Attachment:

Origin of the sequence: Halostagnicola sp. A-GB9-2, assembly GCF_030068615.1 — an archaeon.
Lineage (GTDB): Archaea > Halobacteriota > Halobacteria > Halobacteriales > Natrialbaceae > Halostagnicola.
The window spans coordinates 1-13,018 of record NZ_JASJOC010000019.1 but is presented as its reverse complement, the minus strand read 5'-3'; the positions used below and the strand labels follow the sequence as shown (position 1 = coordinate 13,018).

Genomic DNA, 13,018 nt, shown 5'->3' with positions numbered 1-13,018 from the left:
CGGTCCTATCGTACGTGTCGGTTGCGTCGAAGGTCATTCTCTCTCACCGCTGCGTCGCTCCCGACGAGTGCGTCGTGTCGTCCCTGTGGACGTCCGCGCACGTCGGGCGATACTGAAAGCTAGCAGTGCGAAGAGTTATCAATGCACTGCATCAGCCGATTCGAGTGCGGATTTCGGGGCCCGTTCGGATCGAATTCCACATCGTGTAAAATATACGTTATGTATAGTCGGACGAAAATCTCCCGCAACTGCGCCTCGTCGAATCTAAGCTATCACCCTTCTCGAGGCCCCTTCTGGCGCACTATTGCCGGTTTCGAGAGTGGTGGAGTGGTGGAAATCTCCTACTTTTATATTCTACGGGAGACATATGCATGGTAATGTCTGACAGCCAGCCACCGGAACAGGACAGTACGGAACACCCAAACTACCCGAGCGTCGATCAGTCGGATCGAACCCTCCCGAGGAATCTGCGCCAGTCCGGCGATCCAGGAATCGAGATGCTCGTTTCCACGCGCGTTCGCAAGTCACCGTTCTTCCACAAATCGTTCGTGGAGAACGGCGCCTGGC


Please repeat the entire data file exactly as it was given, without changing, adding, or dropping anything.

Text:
Origin of the sequence: Halostagnicola sp. A-GB9-2, assembly GCF_030068615.1 — an archaeon.
Lineage (GTDB): Archaea > Halobacteriota > Halobacteria > Halobacteriales > Natrialbaceae > Halostagnicola.
The window spans coordinates 1-13,018 of record NZ_JASJOC010000019.1 but is presented as its reverse complement, the minus strand read 5'-3'; the positions used below and the strand labels follow the sequence as shown (position 1 = coordinate 13,018).

Genomic DNA, 13,018 nt, shown 5'->3' with positions numbered 1-13,018 from the left:
CGGTCCTATCGTACGTGTCGGTTGCGTCGAAGGTCATTCTCTCTCACCGCTGCGTCGCTCCCGACGAGTGCGTCGTGTCGTCCCTGTGGACGTCCGCGCACGTCGGGCGATACTGAAAGCTAGCAGTGCGAAGAGTTATCAATGCACTGCATCAGCCGATTCGAGTGCGGATTTCGGGGCCCGTTCGGATCGAATTCCACATCGTGTAAAATATACGTTATGTATAGTCGGACGAAAATCTCCCGCAACTGCGCCTCGTCGAATCTAAGCTATCACCCTTCTCGAGGCCCCTTCTGGCGCACTATTGCCGGTTTCGAGAGTGGTGGAGTGGTGGAAATCTCCTACTTTTATATTCTACGGGAGACATATGCATGGTAATGTCTGACAGCCAGCCACCGGAACAGGACAGTACGGAACACCCAAACTACCCGAGCGTCGATCAGTCGGATCGAACCCTCCCGAGGAATCTGCGCCAGTCCGGCGATCCAGGAATCGAGATGCTCGTTTCCACGCGCGTTCGCAAGTCACCGTTCTTCCACAAATCGTTCGTGGAGAACGGCGCCTGGC